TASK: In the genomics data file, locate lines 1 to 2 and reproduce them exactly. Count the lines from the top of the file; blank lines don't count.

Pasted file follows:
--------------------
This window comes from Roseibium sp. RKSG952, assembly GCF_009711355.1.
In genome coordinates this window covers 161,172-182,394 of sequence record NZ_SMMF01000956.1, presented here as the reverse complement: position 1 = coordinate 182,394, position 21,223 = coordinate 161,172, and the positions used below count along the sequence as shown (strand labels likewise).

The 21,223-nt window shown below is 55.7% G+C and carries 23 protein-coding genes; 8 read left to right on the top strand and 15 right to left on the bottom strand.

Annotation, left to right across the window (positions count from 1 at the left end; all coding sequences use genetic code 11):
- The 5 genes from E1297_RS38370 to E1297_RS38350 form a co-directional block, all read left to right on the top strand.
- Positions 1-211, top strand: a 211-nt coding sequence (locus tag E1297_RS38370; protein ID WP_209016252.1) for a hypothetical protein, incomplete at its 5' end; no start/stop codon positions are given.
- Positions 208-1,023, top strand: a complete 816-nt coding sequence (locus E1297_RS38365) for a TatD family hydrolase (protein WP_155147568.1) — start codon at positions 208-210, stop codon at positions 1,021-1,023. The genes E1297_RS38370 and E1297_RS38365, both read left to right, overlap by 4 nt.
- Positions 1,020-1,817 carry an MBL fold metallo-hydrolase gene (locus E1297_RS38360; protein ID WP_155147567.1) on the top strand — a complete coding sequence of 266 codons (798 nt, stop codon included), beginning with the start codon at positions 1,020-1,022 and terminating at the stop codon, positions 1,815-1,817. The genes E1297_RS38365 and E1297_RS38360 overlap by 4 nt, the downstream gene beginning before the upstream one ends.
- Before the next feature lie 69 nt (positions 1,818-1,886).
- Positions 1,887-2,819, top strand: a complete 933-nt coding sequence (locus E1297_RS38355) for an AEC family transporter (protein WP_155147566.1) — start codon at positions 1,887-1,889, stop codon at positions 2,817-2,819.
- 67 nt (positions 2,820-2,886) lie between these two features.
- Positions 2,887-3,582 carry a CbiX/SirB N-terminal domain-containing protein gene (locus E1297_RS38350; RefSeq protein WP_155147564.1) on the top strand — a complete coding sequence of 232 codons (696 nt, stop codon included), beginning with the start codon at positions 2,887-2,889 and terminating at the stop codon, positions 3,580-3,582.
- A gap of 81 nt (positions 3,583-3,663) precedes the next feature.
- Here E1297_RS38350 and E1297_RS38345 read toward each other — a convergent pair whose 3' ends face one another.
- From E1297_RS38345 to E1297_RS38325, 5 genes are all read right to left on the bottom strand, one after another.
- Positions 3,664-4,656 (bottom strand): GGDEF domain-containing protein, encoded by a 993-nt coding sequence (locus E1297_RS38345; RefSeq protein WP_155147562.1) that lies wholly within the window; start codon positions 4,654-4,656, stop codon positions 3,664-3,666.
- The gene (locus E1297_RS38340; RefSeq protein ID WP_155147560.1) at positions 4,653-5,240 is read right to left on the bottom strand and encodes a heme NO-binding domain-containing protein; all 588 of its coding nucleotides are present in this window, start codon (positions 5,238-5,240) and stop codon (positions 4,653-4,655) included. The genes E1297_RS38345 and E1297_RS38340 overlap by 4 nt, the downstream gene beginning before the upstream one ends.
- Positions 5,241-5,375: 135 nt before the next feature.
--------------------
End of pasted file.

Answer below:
This window comes from Roseibium sp. RKSG952, assembly GCF_009711355.1.
In genome coordinates this window covers 161,172-182,394 of sequence record NZ_SMMF01000956.1, presented here as the reverse complement: position 1 = coordinate 182,394, position 21,223 = coordinate 161,172, and the positions used below count along the sequence as shown (strand labels likewise).